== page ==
What You Need To Know When The Only Way To Save A Life Is Through Intervention

You’ve tried to talk to your spouse, parent, child, or friend about their addiction, but they won’t listen. Strengthen your voice and your impact by collaborating with a trained and certified interventionist.

What is an intervention?

Addiction is self-destructive behavior, but it also destroys relationships. An intervention is a gathering of family, friends, and colleagues who are aware of the addiction, have been impacted by the addict’s behavior, and want to take positive action.

The intervention itself is simply a family meeting that is focused on achieving one primary goal: the addicted individual accepting the help that is being offered, entering treatment for addiction or alcoholism, and successfully completing that treatment.

A family can hold their own intervention, but this emotionally-charged situation will often spiral out of control without professional guidance. A professional intervention allows the family members and friends to share their stories experiences in the most powerful way possible.

But it’s important to keep in mind that while the intervention itself can be a remarkably healing process, an intervention is not treatment. The intervention is not the time to work on longstanding issues, redress hurt feelings, or blame anyone for anything; the intervention is a well-orchestrated yet authentic conversation that is defined by one goal: The addicted person getting help for their addiction, right now, today.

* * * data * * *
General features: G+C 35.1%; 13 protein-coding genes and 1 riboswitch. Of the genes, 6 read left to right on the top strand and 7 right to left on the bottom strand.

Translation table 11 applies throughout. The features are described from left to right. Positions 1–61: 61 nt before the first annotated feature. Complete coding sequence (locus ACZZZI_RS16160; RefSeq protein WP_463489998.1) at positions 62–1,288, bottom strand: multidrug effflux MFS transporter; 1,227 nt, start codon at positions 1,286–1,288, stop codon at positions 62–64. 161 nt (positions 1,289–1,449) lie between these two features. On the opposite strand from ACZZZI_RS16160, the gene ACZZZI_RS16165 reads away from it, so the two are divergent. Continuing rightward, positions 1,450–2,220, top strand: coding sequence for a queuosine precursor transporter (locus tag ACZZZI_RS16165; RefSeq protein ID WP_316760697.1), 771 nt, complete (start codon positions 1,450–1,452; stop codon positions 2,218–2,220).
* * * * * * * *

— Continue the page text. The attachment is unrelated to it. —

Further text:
Who are Interventionists and what do they do?

An interventionist should be a certified professional. To become a member of The Association of Intervention Specialists, you must be certified through the Pennsylvania Certification Board (PCB). Darren Kavinoky is a member of this professional group, as well as the Network of Independent Interventionists. The interventionist acts as a moderator and guide to addicts and families, offering support, education, and resources such as treatment plans and access to rehabilitation facilities. He or she provides assistance before, during, and after the intervention.